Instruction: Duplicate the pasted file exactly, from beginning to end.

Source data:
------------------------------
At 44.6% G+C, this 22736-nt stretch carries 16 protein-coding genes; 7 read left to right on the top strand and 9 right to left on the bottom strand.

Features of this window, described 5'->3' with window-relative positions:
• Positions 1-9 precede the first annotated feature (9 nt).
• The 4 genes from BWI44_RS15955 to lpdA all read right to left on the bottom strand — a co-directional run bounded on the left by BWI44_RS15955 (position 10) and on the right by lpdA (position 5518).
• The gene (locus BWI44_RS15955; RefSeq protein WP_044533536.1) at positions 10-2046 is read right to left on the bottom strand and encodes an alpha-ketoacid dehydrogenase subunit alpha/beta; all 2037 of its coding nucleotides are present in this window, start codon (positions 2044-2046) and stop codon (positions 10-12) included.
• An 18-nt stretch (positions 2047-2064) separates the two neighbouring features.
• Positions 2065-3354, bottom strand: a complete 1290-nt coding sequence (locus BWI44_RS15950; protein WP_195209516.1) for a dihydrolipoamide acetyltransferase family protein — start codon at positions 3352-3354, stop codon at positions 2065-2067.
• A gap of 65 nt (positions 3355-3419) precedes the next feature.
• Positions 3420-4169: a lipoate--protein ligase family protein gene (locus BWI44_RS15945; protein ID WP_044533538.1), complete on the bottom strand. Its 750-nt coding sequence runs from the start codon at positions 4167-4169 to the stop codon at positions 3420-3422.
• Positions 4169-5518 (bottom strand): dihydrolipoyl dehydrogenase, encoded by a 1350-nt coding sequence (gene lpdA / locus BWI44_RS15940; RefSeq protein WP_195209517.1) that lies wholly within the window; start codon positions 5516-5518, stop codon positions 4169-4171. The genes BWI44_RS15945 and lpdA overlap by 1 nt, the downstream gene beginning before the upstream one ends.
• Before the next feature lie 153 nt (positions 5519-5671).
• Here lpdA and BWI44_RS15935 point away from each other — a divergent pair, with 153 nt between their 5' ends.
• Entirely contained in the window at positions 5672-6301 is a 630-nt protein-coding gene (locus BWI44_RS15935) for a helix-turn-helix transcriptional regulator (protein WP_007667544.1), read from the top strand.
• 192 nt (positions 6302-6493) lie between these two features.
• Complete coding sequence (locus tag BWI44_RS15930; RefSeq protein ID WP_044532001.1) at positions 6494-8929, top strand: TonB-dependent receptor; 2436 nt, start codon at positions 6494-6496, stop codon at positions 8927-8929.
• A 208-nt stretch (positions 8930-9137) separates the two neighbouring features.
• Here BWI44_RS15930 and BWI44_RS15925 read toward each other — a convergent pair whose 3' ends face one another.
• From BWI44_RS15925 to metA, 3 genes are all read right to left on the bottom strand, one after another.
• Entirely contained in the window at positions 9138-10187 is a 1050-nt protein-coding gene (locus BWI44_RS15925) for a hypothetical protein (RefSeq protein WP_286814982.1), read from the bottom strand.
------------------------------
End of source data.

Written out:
At 44.6% G+C, this 22736-nt stretch carries 16 protein-coding genes; 7 read left to right on the top strand and 9 right to left on the bottom strand.

Features of this window, described 5'->3' with window-relative positions:
• Positions 1-9 precede the first annotated feature (9 nt).
• The 4 genes from BWI44_RS15955 to lpdA all read right to left on the bottom strand — a co-directional run bounded on the left by BWI44_RS15955 (position 10) and on the right by lpdA (position 5518).
• The gene (locus BWI44_RS15955; RefSeq protein WP_044533536.1) at positions 10-2046 is read right to left on the bottom strand and encodes an alpha-ketoacid dehydrogenase subunit alpha/beta; all 2037 of its coding nucleotides are present in this window, start codon (positions 2044-2046) and stop codon (positions 10-12) included.
• An 18-nt stretch (positions 2047-2064) separates the two neighbouring features.
• Positions 2065-3354, bottom strand: a complete 1290-nt coding sequence (locus BWI44_RS15950; protein WP_195209516.1) for a dihydrolipoamide acetyltransferase family protein — start codon at positions 3352-3354, stop codon at positions 2065-2067.
• A gap of 65 nt (positions 3355-3419) precedes the next feature.
• Positions 3420-4169: a lipoate--protein ligase family protein gene (locus BWI44_RS15945; protein ID WP_044533538.1), complete on the bottom strand. Its 750-nt coding sequence runs from the start codon at positions 4167-4169 to the stop codon at positions 3420-3422.
• Positions 4169-5518 (bottom strand): dihydrolipoyl dehydrogenase, encoded by a 1350-nt coding sequence (gene lpdA / locus BWI44_RS15940; RefSeq protein WP_195209517.1) that lies wholly within the window; start codon positions 5516-5518, stop codon positions 4169-4171. The genes BWI44_RS15945 and lpdA overlap by 1 nt, the downstream gene beginning before the upstream one ends.
• Before the next feature lie 153 nt (positions 5519-5671).
• Here lpdA and BWI44_RS15935 point away from each other — a divergent pair, with 153 nt between their 5' ends.
• Entirely contained in the window at positions 5672-6301 is a 630-nt protein-coding gene (locus BWI44_RS15935) for a helix-turn-helix transcriptional regulator (protein WP_007667544.1), read from the top strand.
• 192 nt (positions 6302-6493) lie between these two features.
• Complete coding sequence (locus tag BWI44_RS15930; RefSeq protein ID WP_044532001.1) at positions 6494-8929, top strand: TonB-dependent receptor; 2436 nt, start codon at positions 6494-6496, stop codon at positions 8927-8929.
• A 208-nt stretch (positions 8930-9137) separates the two neighbouring features.
• Here BWI44_RS15930 and BWI44_RS15925 read toward each other — a convergent pair whose 3' ends face one another.
• From BWI44_RS15925 to metA, 3 genes are all read right to left on the bottom strand, one after another.
• Entirely contained in the window at positions 9138-10187 is a 1050-nt protein-coding gene (locus BWI44_RS15925) for a hypothetical protein (RefSeq protein WP_286814982.1), read from the bottom strand.